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The meaning of change

Ten years ago, if your family lived abroad, the only ways to stay in touch were by phone, email or snail mail. Today we can also take advantage of Skype or FaceTime to maintain or rekindle a closeness that would have been inconceivable a decade earlier.

These same kinds of advances are being made in health care. On a recent trip to Yale New Haven Health in Connecticut, I was privy to some major technological advances, including the InSight Tele-ICU. In what looked like a command centre, physicians, nurses and other healthcare staff sat at computer workstations and remotely monitored patients in all of the Intensive Care Units in the health network. From 7:00 p.m. to 7:00 a.m., with the use of cameras and live video, they we able to take a look at patients’ vital signs, test results and updates of their condition. If a problem arose, they alerted staff on the floor, while assisting them from afar.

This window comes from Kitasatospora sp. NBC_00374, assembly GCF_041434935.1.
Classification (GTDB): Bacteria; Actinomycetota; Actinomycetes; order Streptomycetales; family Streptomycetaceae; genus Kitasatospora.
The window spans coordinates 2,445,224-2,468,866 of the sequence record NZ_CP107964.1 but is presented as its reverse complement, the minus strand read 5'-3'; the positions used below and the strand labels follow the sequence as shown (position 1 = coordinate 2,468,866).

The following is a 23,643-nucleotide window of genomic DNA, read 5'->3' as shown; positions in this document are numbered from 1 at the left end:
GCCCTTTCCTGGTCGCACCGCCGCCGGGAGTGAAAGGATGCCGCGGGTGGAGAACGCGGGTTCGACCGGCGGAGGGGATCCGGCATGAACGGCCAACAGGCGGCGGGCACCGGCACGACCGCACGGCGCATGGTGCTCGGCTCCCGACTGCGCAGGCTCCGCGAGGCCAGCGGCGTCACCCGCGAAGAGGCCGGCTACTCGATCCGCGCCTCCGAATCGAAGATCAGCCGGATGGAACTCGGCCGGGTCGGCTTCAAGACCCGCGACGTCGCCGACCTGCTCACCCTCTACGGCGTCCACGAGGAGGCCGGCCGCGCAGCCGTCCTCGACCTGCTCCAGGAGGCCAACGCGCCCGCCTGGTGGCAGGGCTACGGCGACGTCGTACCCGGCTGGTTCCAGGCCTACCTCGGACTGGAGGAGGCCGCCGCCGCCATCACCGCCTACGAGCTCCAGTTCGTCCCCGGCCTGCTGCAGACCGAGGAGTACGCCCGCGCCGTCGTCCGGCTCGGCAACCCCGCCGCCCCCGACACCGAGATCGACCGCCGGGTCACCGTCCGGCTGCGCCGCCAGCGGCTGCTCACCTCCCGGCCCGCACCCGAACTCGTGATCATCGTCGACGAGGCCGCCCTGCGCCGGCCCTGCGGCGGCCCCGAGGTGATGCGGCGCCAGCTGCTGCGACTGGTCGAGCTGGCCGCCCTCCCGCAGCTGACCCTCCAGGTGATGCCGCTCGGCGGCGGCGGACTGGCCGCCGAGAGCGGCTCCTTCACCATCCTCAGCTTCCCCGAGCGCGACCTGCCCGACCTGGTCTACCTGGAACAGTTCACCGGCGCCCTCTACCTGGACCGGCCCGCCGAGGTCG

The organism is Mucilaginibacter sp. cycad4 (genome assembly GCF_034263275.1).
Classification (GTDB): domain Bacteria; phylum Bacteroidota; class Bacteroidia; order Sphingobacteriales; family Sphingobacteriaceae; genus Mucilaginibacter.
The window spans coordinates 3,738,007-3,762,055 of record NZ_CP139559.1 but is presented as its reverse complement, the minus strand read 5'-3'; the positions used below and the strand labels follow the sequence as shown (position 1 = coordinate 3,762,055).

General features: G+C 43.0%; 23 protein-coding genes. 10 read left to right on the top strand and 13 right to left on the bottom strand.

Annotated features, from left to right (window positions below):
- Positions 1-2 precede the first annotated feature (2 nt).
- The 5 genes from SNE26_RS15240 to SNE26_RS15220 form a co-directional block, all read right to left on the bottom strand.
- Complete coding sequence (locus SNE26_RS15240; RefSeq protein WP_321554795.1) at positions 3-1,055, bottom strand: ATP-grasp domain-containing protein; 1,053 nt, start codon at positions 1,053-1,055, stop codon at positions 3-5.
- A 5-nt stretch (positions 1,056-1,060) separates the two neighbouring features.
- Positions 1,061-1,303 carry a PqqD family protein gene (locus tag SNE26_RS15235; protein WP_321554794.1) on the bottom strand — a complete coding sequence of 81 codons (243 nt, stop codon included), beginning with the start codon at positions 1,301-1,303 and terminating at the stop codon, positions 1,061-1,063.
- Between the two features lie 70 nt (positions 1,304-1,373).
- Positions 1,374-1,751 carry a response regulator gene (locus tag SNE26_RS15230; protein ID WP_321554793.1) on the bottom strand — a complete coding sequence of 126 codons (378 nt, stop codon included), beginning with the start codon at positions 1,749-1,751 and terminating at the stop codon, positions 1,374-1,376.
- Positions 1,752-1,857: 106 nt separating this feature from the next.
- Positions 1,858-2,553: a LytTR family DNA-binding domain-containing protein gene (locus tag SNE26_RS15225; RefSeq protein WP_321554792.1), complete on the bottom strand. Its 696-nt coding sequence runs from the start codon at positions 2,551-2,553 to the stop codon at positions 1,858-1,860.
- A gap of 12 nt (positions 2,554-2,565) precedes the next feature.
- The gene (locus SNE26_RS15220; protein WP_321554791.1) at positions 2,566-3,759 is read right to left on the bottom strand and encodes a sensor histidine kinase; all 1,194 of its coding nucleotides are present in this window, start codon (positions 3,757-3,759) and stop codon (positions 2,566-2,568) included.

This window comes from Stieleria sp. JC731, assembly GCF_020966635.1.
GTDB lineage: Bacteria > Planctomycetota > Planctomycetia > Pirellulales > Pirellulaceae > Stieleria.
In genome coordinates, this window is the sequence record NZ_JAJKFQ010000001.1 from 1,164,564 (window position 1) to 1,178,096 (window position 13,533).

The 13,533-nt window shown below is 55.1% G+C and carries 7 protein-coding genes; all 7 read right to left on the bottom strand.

This is an amazing advance for medical care and the future of telehealth. No longer do we need to constantly be by our patient’s side; instead, we can provide much-needed assistance from a distance, and as a consequence, on a much broader scale.

In our own network, imagine what we might do, for instance, with home care. We know that our users’ needs in this area will continue to grow. If we start to rethink the way we organize home care, as well as our use of current technology to enhance the delivery of care and social services, we can create an opportunity to expand our reach in ways that were previously unavailable to us. For instance, rather than having to visit a client’s home for every session of physiotherapy, video technology could allow us to do so remotely. This would cut down on travel time, while allowing more clients to be seen in a single day. This is just one example, but the possibilities are endless.

I am certainly not advocating the use of machines as a substitute for the compassion, insight and intuitive edge that only people can provide. But there is no reason why staying open to new generations of medical technology can’t help us make the most of our skills as healthcare practitioners.

Perhaps we need to reevaluate how we see change. Instead, we would do well to realize that the only thing more frightening than change is no change at all.

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